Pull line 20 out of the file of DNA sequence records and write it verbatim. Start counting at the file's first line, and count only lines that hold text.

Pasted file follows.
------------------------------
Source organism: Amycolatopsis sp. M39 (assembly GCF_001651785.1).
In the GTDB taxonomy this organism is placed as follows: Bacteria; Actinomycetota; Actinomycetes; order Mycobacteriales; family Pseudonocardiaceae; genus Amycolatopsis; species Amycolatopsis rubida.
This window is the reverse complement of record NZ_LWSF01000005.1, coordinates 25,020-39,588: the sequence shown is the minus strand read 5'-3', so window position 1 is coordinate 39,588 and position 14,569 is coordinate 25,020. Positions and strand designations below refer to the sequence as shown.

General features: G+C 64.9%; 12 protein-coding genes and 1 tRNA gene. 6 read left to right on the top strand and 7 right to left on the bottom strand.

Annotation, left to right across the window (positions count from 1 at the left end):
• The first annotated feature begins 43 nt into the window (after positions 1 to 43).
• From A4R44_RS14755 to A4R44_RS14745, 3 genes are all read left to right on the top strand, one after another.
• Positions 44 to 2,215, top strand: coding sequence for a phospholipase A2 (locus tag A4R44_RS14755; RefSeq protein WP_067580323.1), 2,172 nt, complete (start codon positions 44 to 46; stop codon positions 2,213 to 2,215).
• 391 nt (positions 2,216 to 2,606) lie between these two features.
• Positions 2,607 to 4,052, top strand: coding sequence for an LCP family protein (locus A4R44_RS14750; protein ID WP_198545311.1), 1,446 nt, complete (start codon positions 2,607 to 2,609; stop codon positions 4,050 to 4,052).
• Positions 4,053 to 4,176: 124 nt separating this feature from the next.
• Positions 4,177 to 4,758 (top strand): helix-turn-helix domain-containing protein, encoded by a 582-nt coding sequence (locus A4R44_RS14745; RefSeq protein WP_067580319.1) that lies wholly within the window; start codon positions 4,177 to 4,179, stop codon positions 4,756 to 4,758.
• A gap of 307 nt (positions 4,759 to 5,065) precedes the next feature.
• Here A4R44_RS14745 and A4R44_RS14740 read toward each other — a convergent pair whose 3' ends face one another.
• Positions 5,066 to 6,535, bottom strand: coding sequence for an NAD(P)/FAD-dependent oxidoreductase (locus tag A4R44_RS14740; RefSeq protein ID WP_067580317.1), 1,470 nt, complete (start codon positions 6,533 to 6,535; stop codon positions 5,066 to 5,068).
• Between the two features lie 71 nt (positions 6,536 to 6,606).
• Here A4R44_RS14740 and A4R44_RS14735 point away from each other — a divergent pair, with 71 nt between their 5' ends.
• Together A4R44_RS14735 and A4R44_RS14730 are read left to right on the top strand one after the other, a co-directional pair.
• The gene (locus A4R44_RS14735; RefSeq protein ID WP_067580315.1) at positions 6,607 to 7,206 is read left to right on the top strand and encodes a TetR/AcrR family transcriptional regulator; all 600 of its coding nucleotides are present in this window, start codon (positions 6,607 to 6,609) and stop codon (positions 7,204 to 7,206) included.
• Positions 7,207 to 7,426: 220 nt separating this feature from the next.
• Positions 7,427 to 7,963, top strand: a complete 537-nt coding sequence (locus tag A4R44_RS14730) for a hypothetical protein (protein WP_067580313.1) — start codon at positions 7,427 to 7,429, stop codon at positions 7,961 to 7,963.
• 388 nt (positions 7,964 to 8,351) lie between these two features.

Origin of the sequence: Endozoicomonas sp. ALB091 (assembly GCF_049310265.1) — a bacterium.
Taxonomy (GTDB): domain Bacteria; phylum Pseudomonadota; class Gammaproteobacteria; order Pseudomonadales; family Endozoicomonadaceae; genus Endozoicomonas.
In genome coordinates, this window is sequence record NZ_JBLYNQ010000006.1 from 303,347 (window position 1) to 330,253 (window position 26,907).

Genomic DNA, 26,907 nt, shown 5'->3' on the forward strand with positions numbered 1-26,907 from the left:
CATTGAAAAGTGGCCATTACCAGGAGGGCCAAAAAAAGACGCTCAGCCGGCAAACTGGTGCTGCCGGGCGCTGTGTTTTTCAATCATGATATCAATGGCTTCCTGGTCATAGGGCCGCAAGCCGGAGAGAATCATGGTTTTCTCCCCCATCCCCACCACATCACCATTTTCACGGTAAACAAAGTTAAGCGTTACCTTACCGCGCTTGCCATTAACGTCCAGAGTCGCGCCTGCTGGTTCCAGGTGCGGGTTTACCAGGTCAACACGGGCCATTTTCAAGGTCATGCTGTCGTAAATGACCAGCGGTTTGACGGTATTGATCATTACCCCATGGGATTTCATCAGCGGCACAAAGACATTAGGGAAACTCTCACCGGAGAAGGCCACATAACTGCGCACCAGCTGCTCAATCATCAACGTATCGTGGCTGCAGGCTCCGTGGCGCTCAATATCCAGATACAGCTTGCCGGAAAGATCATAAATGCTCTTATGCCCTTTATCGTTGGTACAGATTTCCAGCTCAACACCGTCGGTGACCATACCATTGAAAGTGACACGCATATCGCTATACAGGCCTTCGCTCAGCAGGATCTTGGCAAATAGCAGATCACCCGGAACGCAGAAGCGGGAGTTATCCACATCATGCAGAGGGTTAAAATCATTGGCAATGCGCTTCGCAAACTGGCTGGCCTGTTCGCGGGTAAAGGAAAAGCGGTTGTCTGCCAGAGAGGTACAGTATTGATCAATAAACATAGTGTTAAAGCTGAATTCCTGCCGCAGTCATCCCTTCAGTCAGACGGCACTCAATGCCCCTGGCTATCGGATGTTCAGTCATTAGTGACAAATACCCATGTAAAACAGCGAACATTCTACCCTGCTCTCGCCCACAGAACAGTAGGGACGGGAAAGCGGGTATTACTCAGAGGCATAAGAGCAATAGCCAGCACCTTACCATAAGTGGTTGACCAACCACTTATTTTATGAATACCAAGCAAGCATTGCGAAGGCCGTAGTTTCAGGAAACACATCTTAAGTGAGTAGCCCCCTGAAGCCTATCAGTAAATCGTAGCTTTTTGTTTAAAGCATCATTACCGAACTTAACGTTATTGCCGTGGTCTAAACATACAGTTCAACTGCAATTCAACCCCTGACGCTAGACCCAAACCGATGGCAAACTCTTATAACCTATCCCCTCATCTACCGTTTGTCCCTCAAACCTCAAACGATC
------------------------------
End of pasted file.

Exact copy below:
• Positions 7,207 to 7,426: 220 nt separating this feature from the next.